Some vegetables are high in calcium as well. Spinach, kale, broccoli and other greens tend to be higher in calcium. However, the calcium in vegetables is not as available as calcium from dairy. They also tends to have much less calcium per serving compared to dairy. Calcium is so important for oxalate kidney stones, I usually tell my students to focus on dairy or dairy substitutes.

Bar graph showing the amount of calcium (mg) in kale (160mg) and milk (300mg) per serving

How Much Milk Do You Need For Kidney Stones?

The American Urological Association recommends that people with calcium kidney stones and high urine calcium consume 1,000-1,200mg of calcium per day from food. (7) The Dietary Guidelines for Americans also recommend 1,000-1,200mg calcium per day for general health. (8)

Eating three servings of dairy per day is good way to make sure you are getting enough calcium. A serving is:

  • One cup (8 fluid ounces) of milk
  • 3/4 cup yogurt
  • 1 ounce cheese

Learn more about the best sources of calcium for kidney stones.

Calcium Supplements & Kidney Stones

Although calcium rich foods are very good at preventing oxalate kidney stones, calcium supplements are not.

One of the most common urine risk factors for kidney stones is high urine calcium. The more calcium in your urine, the more likely you are to make kidney stones. Calcium supplements increase urine calcium MUCH more than natural sources of calcium, like milk. In fact, calcium supplements are associated with higher kidney stone risk. (6)

Calcium supplements can be a good option to help reduce oxalate absorption and reduce risk of kidney stones for some people. Most notable, people who have kidney stones as a result of bariatric surgery or bowel disease. But, for most people, calcium supplements are not ideal. Nutrition for kidney stones must be personalized to your 24-hour urine risk factors.

What Else Causes Kidney Stones?

Nutrition for kidney stones is much more than milk! Many other things can contribute to kidney stones. Some of the most common nutrition causes of kidney stones are:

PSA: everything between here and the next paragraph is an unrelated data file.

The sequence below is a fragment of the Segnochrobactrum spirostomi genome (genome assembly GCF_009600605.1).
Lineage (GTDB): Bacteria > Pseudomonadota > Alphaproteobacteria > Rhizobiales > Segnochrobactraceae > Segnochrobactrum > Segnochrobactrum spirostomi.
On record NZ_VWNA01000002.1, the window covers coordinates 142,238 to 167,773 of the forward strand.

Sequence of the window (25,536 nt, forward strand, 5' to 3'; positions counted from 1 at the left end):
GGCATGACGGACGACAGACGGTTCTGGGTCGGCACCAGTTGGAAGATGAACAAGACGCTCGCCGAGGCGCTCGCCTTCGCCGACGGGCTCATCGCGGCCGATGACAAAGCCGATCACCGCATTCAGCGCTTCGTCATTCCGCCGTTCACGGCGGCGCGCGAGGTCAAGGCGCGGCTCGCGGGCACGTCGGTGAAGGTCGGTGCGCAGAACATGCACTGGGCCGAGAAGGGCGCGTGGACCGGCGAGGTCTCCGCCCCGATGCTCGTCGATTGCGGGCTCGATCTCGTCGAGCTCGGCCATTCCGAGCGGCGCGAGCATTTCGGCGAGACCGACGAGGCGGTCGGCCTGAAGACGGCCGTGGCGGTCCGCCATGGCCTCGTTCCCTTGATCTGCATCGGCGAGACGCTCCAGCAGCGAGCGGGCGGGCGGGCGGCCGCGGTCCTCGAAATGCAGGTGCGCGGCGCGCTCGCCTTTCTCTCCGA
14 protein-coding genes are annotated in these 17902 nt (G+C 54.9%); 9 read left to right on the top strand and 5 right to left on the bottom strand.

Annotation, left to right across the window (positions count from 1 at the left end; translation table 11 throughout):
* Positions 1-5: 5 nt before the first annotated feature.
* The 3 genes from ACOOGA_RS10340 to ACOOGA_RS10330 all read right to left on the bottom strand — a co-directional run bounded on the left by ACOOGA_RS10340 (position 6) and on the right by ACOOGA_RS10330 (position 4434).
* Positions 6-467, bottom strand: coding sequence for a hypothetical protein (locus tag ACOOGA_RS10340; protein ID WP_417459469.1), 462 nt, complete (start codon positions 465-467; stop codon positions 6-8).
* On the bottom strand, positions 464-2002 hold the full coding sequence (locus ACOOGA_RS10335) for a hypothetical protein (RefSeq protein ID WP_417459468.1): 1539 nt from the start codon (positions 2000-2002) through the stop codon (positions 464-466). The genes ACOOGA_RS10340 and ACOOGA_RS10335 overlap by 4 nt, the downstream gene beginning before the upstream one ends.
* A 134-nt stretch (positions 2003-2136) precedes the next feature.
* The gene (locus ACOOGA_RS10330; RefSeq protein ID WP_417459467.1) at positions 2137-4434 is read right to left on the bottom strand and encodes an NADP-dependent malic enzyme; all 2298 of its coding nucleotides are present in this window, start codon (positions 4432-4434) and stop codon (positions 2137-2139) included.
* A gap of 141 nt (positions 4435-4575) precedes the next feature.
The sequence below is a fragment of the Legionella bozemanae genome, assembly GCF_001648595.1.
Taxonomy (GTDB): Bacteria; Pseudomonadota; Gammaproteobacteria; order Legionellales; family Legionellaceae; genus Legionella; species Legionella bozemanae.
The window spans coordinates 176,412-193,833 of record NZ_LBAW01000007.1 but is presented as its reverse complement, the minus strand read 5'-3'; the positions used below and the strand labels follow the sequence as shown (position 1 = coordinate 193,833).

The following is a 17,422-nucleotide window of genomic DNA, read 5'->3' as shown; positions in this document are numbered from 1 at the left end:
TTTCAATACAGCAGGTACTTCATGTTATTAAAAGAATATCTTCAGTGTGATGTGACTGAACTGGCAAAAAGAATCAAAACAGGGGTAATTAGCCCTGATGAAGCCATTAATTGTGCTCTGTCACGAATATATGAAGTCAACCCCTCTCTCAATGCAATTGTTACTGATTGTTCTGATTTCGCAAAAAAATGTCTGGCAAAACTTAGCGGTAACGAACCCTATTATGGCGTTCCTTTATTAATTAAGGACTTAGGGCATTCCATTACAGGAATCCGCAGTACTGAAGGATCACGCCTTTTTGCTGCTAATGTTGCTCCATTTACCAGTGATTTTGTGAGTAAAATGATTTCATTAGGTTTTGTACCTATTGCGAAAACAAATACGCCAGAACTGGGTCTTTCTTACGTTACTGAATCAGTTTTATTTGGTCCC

• Too much salt
  • Too much added sugar
  • Not enough water
  • Too much non-dairy animal protein
  • Not enough fruits and vegetables

Learn more about nutrition for calcium oxalate or uric acid kidney stones.

A kidney stone diet is different for everyone! To know what you can do to prevent kidney stones, you must have a 24-hour urine test to know what caused your kidney stones. Without that test, you could be focusing on entirely the wrong things!

I help people prevent kidney stones with a personalized, science-based (and delicious!) approach in Kidney Stone Nutrition School!

Happy Eating!


14 thoughts on “Does Milk Cause Kidney Stones?”

  1. Since having a calcium oxalate kidney stone at the beginning of 2022 by bone density has taken a nosedive based on the results of my most recent 5 year dxa scan at the end of 2023. The T score shows that I am now seriously on the edge of osteoporosis. I have had milk/yogurt with every meal for the past two years in place of previous calcium supplements (which my PCP upped to 1,800mg per day just two months before the kidney stone event). I, of course, am consulting with my PCP and kidney urologist but perhaps the recommended amounts in this post are for a specific age cohort. Does the amount of natural calcium required go up as we age into our 60’s/70’s? Does increasing the amount dairy from milk products help or is there a “saturation” level where more is not good? For example, the baseline of 1,000-1,200 mg calcium per day is not working. How high can I go while working to maintain a balance diet?